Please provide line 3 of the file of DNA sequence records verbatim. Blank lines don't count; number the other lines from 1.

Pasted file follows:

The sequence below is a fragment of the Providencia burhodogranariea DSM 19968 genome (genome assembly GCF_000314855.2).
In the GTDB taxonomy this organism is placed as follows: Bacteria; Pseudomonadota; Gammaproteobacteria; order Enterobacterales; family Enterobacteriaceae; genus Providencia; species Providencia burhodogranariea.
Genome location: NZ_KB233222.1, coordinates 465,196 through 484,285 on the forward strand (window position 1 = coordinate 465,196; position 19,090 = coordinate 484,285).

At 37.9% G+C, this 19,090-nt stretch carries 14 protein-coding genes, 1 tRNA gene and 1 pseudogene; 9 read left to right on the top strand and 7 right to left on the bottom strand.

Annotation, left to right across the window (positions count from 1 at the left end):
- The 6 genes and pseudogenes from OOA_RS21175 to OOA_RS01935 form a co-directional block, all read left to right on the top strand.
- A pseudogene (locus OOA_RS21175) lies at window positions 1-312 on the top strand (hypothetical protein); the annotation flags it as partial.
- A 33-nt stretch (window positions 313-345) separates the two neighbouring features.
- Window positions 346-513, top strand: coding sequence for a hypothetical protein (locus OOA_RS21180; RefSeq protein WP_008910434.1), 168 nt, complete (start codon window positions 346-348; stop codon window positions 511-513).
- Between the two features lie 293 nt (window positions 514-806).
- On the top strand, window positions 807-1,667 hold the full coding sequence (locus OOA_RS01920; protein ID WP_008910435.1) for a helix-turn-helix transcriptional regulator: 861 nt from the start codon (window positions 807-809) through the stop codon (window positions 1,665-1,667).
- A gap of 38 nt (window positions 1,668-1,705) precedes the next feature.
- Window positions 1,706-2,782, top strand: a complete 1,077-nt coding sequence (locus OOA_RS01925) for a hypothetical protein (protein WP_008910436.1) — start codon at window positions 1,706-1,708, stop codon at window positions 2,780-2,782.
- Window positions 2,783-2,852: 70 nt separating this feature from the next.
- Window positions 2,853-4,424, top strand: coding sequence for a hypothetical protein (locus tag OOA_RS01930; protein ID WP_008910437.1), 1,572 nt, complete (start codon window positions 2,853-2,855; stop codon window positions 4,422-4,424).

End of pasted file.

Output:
Genome location: NZ_KB233222.1, coordinates 465,196 through 484,285 on the forward strand (window position 1 = coordinate 465,196; position 19,090 = coordinate 484,285).